o Bamm Bamm’s
o Boo Boo’s Balloon Race, and
o Elroy’s Skychase.
- An infant care facility is added.
- The park buys the Ocean Island wave
- White Water Falls
(a shoot-the-chutes ride) and Cinema 180 Theatre are added.
- White Lightnin’
is removed at the end of the season.
- Riptide Reef, the
country’s first full water park within a theme park, is added. Ocean Island
wave pool is renamed Big Wave Bay and is now included with a Carowinds
admission, along with the new Carolina Pipeline, Racing Rivers and
children’s water play area.
- The Paladium gets a new 3080-square-foot stage
and seating is increased to 9,200.
- The park now encompasses 83 acres.
- The Gauntlet is added.
- The Blue Ridge Dining Hall is renovated
and renamed Casey’s Grill.
- Admission this year is $18.95.
1991 – The Paladium
Amphitheater is renovated again, this time bringing the seating to 13,000. Individual stadium style seating replaces the bleachers and the front 5000
seats are covered with a steel roof. An entrance plaza is built, separating
the Paladium from the park.
- The Vortex (stand-up steel roller
coaster) is added.
- Paramount purchases Kings
Entertainment Company on July 31st.
- The park
is renamed Paramount’s Carowinds.
- Days of Thunder (motion simulator) is
added in the County Fair area.
- Midway Music Hall is renovated and
renamed Paramount Theatre.
1994 – Wayne’s World, a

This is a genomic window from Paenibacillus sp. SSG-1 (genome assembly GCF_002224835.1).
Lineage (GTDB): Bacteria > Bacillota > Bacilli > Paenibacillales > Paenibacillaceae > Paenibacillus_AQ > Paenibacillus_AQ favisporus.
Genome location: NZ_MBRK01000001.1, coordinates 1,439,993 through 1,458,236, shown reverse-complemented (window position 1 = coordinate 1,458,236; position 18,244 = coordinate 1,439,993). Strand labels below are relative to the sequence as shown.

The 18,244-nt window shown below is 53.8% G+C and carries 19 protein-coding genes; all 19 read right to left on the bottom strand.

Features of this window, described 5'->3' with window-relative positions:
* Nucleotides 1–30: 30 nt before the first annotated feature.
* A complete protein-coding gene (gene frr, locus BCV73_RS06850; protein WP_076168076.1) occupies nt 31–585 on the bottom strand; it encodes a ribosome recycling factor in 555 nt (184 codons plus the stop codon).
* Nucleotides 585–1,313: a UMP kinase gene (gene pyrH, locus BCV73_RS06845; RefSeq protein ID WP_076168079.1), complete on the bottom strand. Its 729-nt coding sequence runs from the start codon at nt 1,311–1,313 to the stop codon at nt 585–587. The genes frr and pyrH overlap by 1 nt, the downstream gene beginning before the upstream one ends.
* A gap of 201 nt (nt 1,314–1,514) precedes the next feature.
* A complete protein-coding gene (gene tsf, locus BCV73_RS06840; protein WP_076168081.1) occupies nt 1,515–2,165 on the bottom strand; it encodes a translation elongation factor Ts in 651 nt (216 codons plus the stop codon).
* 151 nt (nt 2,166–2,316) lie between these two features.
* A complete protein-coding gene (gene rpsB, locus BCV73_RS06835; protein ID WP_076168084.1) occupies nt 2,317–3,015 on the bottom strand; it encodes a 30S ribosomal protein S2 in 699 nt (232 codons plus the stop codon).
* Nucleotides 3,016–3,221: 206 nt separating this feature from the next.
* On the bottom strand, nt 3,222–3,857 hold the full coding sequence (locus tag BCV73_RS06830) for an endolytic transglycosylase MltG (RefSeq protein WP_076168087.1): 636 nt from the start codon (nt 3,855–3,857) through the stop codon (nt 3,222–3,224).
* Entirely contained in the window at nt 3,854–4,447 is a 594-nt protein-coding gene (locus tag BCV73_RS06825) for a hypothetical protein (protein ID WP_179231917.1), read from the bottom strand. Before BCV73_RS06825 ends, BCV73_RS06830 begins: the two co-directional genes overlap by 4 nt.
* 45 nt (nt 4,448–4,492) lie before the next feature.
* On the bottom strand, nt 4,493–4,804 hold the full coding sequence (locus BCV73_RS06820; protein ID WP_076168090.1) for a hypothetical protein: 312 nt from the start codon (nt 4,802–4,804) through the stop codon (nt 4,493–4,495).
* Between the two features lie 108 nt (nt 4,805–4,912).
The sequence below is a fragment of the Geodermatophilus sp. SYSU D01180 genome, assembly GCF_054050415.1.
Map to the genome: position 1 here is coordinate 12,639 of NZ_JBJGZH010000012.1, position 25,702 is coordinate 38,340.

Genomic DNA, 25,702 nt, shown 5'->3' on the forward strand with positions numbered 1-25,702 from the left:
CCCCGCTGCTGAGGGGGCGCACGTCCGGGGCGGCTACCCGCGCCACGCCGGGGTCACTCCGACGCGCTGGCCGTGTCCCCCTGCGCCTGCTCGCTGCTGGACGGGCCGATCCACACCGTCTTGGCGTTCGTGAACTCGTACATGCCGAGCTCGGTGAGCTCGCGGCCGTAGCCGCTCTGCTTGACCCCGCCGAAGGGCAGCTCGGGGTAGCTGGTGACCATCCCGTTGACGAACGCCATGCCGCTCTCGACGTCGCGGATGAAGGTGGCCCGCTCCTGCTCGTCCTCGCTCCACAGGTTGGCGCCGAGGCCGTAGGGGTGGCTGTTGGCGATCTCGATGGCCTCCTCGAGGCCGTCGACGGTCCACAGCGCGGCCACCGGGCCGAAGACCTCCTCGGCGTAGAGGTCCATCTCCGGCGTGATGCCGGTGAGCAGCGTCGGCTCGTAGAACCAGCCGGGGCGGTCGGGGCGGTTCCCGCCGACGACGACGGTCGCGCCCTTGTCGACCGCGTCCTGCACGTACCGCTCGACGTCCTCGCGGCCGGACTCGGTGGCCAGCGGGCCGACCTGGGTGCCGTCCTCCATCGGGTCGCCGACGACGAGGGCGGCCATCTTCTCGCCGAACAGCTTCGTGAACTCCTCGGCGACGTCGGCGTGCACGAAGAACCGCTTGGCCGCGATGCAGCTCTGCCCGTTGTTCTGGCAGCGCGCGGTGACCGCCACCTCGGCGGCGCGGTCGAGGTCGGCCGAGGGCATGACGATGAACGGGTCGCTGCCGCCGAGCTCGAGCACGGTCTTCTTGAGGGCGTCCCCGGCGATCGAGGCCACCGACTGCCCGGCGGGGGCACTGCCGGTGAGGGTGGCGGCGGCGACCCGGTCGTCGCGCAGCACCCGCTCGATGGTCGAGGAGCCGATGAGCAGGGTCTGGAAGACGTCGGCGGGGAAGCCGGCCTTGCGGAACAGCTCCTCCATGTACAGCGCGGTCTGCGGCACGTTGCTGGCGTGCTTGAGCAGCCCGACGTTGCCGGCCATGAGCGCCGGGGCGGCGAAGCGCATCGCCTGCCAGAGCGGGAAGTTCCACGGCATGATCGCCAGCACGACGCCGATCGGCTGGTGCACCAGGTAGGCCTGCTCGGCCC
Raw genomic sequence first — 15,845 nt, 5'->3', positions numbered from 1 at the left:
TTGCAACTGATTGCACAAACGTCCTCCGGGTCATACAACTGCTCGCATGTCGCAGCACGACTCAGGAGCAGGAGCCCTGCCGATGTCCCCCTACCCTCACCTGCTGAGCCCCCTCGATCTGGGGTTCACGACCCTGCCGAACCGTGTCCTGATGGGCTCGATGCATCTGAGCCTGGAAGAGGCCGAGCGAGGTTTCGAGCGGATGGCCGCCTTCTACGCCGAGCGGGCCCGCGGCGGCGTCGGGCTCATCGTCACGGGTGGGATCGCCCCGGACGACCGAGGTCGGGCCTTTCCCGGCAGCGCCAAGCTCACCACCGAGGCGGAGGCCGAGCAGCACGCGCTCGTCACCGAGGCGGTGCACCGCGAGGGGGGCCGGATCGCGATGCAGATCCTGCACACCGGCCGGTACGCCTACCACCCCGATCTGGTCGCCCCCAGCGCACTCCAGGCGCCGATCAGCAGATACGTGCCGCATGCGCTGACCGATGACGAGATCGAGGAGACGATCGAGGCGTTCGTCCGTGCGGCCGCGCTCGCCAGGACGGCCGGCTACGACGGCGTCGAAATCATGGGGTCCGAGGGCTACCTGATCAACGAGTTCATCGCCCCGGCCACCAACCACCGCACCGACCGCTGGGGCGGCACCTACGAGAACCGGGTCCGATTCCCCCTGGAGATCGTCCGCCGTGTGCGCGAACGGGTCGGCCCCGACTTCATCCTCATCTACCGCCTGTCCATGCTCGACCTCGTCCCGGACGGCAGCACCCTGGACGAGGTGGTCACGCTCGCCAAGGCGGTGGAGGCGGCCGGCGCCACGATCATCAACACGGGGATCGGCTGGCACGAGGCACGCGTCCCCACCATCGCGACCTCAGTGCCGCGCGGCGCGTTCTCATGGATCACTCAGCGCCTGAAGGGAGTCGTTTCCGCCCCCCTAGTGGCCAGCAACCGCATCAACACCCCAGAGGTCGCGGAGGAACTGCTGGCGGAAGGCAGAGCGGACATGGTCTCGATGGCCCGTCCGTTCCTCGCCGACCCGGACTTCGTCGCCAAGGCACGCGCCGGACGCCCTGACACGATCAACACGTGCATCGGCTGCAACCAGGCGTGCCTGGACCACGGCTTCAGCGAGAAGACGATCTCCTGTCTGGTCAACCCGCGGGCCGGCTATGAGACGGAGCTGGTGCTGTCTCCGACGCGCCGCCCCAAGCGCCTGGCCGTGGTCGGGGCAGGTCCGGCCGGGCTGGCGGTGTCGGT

new theme area is added. It features The Hurler (wooden roller coaster),
the Rock Shop (Rock N Roll merchandise) and Stan Mikita’s (a restaurant),
along with several new games. The eight acre addition expands the park to 91
- Hanna Barbera Land
is renovated and renamed Animation Station. New attractions added in
Animation Station are:
o The Power Station (a three story climbing and play
o Low Voltage Center (a smaller version of the Power Station for
o The Cartoon Walk of Fame and
o Kid’s Studio (an 865-seat
- In April, one train on Thunder Run is turned backwards.
July, the 172-foot Xtreme Skyflyer (upcharge attraction) opens in the
Wayne’s World area.
1996 – The 174-foot
Zone Stunt Tower is added in the Wayne’s World section.
- For Carowinds' 25th
season, the water park doubles in size to 12 acres, is renamed Water Works,
and has five new attractions added:
o Two children’s areas (Splash